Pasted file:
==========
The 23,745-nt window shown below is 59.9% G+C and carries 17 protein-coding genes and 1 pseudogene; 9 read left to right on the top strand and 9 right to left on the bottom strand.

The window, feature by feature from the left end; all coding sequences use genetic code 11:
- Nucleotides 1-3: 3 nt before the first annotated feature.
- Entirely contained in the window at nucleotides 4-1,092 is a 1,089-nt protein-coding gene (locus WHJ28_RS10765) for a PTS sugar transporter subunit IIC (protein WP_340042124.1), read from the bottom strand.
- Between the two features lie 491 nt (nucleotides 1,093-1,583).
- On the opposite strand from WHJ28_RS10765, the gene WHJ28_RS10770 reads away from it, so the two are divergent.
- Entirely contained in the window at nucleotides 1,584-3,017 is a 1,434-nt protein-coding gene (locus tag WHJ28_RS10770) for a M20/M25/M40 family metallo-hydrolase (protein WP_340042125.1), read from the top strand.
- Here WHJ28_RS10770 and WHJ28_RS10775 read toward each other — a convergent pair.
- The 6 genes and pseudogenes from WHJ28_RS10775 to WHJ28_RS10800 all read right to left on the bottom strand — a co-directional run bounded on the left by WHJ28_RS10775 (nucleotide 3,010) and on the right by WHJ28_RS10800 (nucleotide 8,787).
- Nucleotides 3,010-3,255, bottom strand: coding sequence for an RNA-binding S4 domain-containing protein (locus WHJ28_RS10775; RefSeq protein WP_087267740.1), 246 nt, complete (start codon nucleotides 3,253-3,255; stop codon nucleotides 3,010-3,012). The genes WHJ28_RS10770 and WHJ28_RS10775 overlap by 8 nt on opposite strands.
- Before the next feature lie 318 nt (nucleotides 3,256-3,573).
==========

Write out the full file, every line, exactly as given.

The 23,745-nt window shown below is 59.9% G+C and carries 17 protein-coding genes and 1 pseudogene; 9 read left to right on the top strand and 9 right to left on the bottom strand.

The window, feature by feature from the left end; all coding sequences use genetic code 11:
- Nucleotides 1-3: 3 nt before the first annotated feature.
- Entirely contained in the window at nucleotides 4-1,092 is a 1,089-nt protein-coding gene (locus WHJ28_RS10765) for a PTS sugar transporter subunit IIC (protein WP_340042124.1), read from the bottom strand.
- Between the two features lie 491 nt (nucleotides 1,093-1,583).
- On the opposite strand from WHJ28_RS10765, the gene WHJ28_RS10770 reads away from it, so the two are divergent.
- Entirely contained in the window at nucleotides 1,584-3,017 is a 1,434-nt protein-coding gene (locus tag WHJ28_RS10770) for a M20/M25/M40 family metallo-hydrolase (protein WP_340042125.1), read from the top strand.
- Here WHJ28_RS10770 and WHJ28_RS10775 read toward each other — a convergent pair.
- The 6 genes and pseudogenes from WHJ28_RS10775 to WHJ28_RS10800 all read right to left on the bottom strand — a co-directional run bounded on the left by WHJ28_RS10775 (nucleotide 3,010) and on the right by WHJ28_RS10800 (nucleotide 8,787).
- Nucleotides 3,010-3,255, bottom strand: coding sequence for an RNA-binding S4 domain-containing protein (locus WHJ28_RS10775; RefSeq protein WP_087267740.1), 246 nt, complete (start codon nucleotides 3,253-3,255; stop codon nucleotides 3,010-3,012). The genes WHJ28_RS10770 and WHJ28_RS10775 overlap by 8 nt on opposite strands.
- Before the next feature lie 318 nt (nucleotides 3,256-3,573).